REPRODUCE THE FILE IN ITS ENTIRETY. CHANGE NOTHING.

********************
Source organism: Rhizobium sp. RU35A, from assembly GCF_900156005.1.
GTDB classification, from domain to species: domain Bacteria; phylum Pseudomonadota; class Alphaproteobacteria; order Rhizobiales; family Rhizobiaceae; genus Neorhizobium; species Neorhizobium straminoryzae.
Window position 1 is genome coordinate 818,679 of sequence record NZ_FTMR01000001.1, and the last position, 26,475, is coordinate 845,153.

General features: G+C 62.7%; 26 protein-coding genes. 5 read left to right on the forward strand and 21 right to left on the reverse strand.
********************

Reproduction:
Source organism: Rhizobium sp. RU35A, from assembly GCF_900156005.1.
GTDB classification, from domain to species: domain Bacteria; phylum Pseudomonadota; class Alphaproteobacteria; order Rhizobiales; family Rhizobiaceae; genus Neorhizobium; species Neorhizobium straminoryzae.
Window position 1 is genome coordinate 818,679 of sequence record NZ_FTMR01000001.1, and the last position, 26,475, is coordinate 845,153.

General features: G+C 62.7%; 26 protein-coding genes. 5 read left to right on the forward strand and 21 right to left on the reverse strand.